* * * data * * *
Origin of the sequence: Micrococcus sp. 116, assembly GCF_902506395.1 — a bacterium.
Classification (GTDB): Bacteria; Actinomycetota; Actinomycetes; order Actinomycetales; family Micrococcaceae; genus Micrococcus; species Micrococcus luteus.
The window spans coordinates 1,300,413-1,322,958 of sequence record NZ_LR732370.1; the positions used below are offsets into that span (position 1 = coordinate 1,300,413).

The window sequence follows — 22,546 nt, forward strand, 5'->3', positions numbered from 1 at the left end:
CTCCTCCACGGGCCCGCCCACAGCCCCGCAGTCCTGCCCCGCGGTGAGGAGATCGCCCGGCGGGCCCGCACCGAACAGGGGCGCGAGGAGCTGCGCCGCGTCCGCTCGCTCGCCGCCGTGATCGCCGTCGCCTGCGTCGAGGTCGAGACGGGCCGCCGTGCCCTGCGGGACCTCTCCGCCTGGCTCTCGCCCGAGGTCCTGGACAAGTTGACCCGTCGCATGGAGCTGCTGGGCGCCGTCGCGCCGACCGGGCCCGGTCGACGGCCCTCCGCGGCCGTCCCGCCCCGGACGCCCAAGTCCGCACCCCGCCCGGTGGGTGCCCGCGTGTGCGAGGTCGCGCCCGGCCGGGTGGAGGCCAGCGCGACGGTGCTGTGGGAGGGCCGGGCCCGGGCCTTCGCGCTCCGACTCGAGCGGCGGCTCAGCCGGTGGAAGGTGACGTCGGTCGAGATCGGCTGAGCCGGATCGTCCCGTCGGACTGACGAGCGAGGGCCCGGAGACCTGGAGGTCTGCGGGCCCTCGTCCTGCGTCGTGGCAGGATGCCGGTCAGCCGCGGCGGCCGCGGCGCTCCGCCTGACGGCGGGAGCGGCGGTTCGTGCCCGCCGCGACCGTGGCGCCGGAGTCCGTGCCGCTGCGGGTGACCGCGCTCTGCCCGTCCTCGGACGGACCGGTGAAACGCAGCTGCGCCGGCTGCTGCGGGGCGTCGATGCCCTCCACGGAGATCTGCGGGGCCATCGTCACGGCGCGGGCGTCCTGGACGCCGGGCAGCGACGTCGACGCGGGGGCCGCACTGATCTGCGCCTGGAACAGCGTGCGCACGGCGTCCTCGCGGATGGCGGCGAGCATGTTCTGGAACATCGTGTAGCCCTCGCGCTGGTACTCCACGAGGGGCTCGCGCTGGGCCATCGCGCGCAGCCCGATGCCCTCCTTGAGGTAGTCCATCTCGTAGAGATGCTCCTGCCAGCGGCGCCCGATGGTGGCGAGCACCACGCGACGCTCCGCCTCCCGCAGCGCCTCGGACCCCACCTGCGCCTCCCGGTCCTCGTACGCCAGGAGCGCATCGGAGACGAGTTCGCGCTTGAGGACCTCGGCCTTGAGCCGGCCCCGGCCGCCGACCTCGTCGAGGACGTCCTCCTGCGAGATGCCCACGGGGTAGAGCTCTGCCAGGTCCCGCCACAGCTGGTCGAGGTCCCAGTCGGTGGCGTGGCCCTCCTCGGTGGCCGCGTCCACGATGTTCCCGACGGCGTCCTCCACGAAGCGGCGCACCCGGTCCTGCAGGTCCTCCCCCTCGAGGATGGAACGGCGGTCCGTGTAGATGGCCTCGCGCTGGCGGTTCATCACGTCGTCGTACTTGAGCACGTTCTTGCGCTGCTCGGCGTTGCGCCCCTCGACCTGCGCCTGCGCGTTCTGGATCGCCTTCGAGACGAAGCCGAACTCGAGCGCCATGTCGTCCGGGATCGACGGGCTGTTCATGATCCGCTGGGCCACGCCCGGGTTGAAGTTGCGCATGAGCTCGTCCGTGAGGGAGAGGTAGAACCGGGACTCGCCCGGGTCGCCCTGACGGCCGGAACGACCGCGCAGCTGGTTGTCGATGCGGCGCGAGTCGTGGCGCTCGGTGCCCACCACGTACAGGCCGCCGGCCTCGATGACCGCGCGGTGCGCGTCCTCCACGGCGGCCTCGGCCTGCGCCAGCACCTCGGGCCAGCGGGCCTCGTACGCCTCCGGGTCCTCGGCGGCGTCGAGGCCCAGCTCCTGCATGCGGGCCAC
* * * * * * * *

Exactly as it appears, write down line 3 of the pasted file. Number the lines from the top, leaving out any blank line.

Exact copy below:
The window spans coordinates 1,300,413-1,322,958 of sequence record NZ_LR732370.1; the positions used below are offsets into that span (position 1 = coordinate 1,300,413).